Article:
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Sunfish Township's History

Prior to 1798, Sunfish Township was a portion of Paxton, first organized by the County Commissioners of Ross County.  Paxton was afterward shorn of all its southwestern territory and some of Mifflin Township, and when Pike County was formed Sunfish became one of the first townships.  The only streams with names within the township are the Chenoweth Branch or fork of Sunfish Creek and Carter's Run.

The township is very hilly and the small valleys are fairly productive and is good and easily worked land.  In the valley of Chenoweth Branch are quite a number of productive farms and some of the best corn and grassland in the township.  The timber in the township has a vast quality of oak, hickory and locust.  The township has an area of about thirty-one and a half square miles, or acreage of 20,109 acres.  This is given a valuation of only $69,559; hamlet of Your, $4,743; total, $143,929.  Sunfish has a few changes in her history, but when Newton Township was formed some re-arrangement of the line between the two townships were made.

Business interest in a merchantive view is conducted by Messrs. Garman & Moorhead, on the Chenoweth Fork, and a post office is located there, Enoch Steadman, Postmaster.  It was established in 1871 and called Elm Grove post office, Mr. Steadman remaining the only Postmaster.  Poplar Grove established a post office in May 1872, and Sampson Shanks appointed Postmaster.  It is in the northwestern part of the township and the present Postmaster is Wm. Reno.

The township was settled in about 1817 to 1818.  The settlers came mostly from Virginia, a few from North Carolina and Pennsylvania.  They located along the Chenoweth Fork of Sunfish, and in the small valleys.

The name of some of the early pioneers are:  Samuel Mustard, James Henry, Fenton Legg, William G. Humphrey, Timothy Allen, John Shanks, Christopher Beekman, Peter Cartwright, William Henry, B. F. Henry, Richard Rittenhouse, Howell Humphreys, Samuel Carter, John Smith, Benjamin Chesnut, James Smith, Enoch Steadman, R. Wilburn, William Starritt, Samuel Cooper, James Jones, Joseph Van Meter, Joseph Mustard, John Edwards, William Starkey, Joel Jones, Robert Alexander, Richard Stanforth, William Peniston, Jacob Strickland and Elijah Grooms.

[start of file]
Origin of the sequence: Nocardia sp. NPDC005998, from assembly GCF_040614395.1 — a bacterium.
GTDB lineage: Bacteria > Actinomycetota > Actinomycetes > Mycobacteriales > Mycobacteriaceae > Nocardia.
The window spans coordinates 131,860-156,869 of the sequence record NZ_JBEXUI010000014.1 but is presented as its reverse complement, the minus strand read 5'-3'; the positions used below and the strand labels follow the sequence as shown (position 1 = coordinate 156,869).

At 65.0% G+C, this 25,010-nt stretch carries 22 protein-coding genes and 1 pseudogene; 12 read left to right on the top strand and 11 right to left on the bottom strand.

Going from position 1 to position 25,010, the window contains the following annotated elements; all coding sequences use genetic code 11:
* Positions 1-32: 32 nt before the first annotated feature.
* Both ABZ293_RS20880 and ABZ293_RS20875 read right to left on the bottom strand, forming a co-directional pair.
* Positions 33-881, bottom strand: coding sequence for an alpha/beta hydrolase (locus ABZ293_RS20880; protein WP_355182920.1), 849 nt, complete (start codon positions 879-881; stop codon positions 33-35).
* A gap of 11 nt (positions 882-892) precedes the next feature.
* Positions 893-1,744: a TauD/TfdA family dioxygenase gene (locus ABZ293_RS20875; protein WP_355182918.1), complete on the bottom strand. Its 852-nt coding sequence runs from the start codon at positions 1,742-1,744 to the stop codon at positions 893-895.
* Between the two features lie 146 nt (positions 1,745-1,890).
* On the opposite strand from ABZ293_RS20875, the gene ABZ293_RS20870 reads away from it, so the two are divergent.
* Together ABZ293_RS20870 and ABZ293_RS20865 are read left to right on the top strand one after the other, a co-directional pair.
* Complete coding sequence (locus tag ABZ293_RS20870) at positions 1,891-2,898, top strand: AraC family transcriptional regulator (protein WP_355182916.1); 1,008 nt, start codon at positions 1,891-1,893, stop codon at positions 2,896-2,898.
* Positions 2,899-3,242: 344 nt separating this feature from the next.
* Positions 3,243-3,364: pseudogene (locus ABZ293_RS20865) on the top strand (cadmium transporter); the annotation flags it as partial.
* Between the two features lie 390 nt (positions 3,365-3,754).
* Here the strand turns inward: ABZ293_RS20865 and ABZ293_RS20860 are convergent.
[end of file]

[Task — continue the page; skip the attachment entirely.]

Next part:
The township had a population in 1840 of 325; in 1850 - 371; in 1860 - 495; in 1870 - 628; and in 1880 - 976.

Churches listed in the township were White Oak Chapel Christian Church, a Christian Church was organized at Victory School house; The Mount Zion Christian Union Church; and the Mead School Christian Union Class.

There are five schools districts listed in the township as follows: Henry School; Smith School; Combs School; Marvin School; and Victory School.

Sunfish officers for 1838 were:  Trustees, Samuel Henry, James Henry and Samuel Mustard, Treasurer, Christopher Beekman; Clerk, Samuel Mustard; Constables, Washington Henry and Thomas McGhee; Supvervision, Benj F. Henry, John Shanks and Daniel Jones; Overseers of the Poor, Timothy Allen and Jovan Beekman; Fence Viewersk Peter Cartwright, James Henry and Samuel Mustard; Justice of the Peace, Samuel Henry.

(Abstract from History of Lower Scioto Valley, Ohio - 1884)

Copyright Ó 2001
Pike Co Genealogical Society
 P O Box 224, Waverly, Ohio 45690

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